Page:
Students and healthcare workers afflicted w/ COVID-19 share mental health tips

Throughout the country, health professionals and college students reveal ways they are combating the effects of COVID-19 on their mental health. 

According to the CDC, younger adults, racial/ethnic minorities, essential workers, and unpaid adult caregivers reported worse mental health, increased substance use, and elevated suicidal ideation. 

CDC suggests some healthy ways to cope with stress. By Molly Gundry

As illustrated in the infographic, the CDC suggests coping strategies with stress and mental health during the pandemic, such as connecting with others and taking time to unwind. Healthcare workers and students across the country, who have previously had the virus, point to ways that helped them cope during the quarantine. 

Health care workers

Debra Aplis, 53, a nurse at a Texas memory care facility, experienced some rough symptoms but ultimately recovered well from the virus. 

Aplis said throughout this pandemic, she experienced depression, mood changes and anxiety. 

However, Aplis found new ways to distract her from the global pandemic and the effect on her mental health. Aplis said she began music therapy, reading and watching music videos on YouTube. After recovering from COVID-19, Aplis donated her plasma for use by those battling COVID-19. 

College students

A Vanderbilt University freshman, Anastasia Franchak, 19, said she spent her entire quarantine in her room. 

Franchak is from Johns Creek, Georgia, outside of Atlanta.

Boiler overheats, scaring a family in Williamston

A boiler overheated Thursday night on the 200 block of E. Riverside Street in Williamston, alarming homeowner Patricia Murphy and her family. She said the home got “uncomfortably warm” before the boiler gauge burst. 

Murphy and her family made it out of the home safely. The home appeared to have no visible damage.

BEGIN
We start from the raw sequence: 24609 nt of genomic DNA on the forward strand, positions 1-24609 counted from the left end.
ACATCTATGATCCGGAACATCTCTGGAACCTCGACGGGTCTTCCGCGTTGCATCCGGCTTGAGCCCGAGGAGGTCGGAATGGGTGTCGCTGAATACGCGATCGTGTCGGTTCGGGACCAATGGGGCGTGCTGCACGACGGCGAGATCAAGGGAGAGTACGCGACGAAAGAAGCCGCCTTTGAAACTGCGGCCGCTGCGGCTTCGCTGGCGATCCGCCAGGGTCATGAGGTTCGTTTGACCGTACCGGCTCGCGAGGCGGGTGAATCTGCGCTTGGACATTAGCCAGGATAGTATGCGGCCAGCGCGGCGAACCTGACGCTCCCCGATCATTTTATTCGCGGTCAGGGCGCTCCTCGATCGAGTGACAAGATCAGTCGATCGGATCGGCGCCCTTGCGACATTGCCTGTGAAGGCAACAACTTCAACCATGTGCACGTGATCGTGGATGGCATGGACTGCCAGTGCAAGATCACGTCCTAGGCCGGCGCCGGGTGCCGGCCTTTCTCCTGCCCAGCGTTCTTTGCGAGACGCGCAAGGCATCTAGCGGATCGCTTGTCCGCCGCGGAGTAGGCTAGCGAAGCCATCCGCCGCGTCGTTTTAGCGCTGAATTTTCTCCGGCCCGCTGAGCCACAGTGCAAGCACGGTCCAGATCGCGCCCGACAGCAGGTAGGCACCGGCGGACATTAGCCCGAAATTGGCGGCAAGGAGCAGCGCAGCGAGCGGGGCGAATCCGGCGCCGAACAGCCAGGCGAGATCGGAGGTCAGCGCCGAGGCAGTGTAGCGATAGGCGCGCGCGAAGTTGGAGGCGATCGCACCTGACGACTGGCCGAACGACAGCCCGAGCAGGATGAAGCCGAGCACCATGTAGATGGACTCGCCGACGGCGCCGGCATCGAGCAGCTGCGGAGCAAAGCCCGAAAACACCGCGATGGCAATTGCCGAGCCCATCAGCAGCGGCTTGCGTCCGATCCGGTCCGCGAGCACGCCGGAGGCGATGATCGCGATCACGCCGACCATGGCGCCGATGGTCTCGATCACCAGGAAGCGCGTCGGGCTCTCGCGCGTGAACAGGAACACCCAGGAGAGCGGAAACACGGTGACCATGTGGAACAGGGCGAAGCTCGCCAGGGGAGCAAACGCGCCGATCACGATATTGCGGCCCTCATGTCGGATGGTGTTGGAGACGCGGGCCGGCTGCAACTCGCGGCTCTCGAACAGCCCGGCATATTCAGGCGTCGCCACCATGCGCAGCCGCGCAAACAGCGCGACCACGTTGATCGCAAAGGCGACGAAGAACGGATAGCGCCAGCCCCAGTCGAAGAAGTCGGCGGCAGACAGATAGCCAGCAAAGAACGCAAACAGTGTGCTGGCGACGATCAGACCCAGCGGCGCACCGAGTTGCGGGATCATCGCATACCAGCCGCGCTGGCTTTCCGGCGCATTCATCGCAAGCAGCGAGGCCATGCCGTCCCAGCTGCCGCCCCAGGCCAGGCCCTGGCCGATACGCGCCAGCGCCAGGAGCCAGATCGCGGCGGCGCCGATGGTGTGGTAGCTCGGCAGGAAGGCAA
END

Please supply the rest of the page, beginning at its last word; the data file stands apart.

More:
“I started to feel the radiators,” said Murphy. “They were too hot to touch.” She looked down at the gauge on the boiler, and it had melted. That’s when Murphy knew it was time to dial 9-1-1. 

She said she yelled to her family the radiator had blown as she was on the phone with the repair company.

New indoor farmers market brings local products to Williamston

            Dan Kostecke keeps busy with his business, Guiding Light Garlic Farm, but felt like he wanted to do more to help local farmers. Over a year ago, he decided to open his first indoor farmers market, LFA Farmers Market, in Mason. Then in December, LFA Farmers Market & Micro Cafe came to Keller’s Plaza in Williamston. The LFA sells only locally sourced goods and products in this store in Williamston as well as its original location in Mason. Photo by Gia Mariano

LFA stands for Local Farm Alliance.

Williamston High School fights the vaping epidemic

Michigan made history as the first state to move toward a flavored nicotine vaping ban on Sept. 4, with other states like New York, Massachusetts and Oregon following shortly after. 

With an increase in vape-related deaths being reported across the nation, Gov. Gretchen Whitmer (D) with the help of her Chief Medical Executive Dr. Joneigh Khaldun concluded that underage vaping constitutes as a public health emergency. 

Under Whitmer’s orders, the Michigan Department of Health and Human Services issued rules detailing the ban, including the prohibition of flavored nicotine products in stores and online and misleading marketing strategies claiming the products are “safe.” Whitmer also ordered the Michigan Department of Transportation to outlaw vape advertisements on state billboards. 

Timeline of the 2019 Michigan vape ban. Graphic by Claire Heise. “As a governor, my No. 1 priority is keeping our kids safe,” said Whitmer in a statement on Sept.

Fireworks Glass Studio brings the heat with glassblowing workshops

Upon arriving to the seemingly small store on 119 S. Putnam St. in Williamston, regulars and newcomers are greeted with a blast of hot air to the face. Past all sorts of decorative items like vases, plates, Christmas ornaments and bowls is the cause of all that heat; four furnaces, some of them with a core temperature of 950 to 2,000 degrees.  

This was the image that owner Dave Porter imagined when he opened Fireworks Glass Studio on Sept. 21, 2007 in what used to be an old candy store. Growing up, Porter’s father was a chemist, and a trip to his work one day some 50 years ago is what got him hooked on his lifelong passion.

141 Design Company welcomes Christmas fun at Ho Ho Ho Workshop

Beginning Nov. 7 and going through the month of December, 141 Design Company in Williamston is spreading the Christmas cheer with crafty customers from all over Michigan with the Ho Ho Ho Christmas Workshop. 

The decorative piece, made of wood crafted at the in-building woodshop by co-owner Brian Deimling, interchanges seasonal colors on Santa’s greeting. With the O’s customized to look like his jolly outfit, Rudolph the Red-Nosed Reindeer and a snowman resembling Frosty. Though this workshop is the first Christmas-themed one of the season, 141 Design Company has been holding other workshops all year, with customers painting designs like clocks, welcome signs and magnetic boards; all made by Deimling in his woodshop. 

141 Design Company’s Ho Ho Ho Christmas Workshop features this wood design crafted by owner and woodworker, Brian Deimling. Photo by Claire Heise.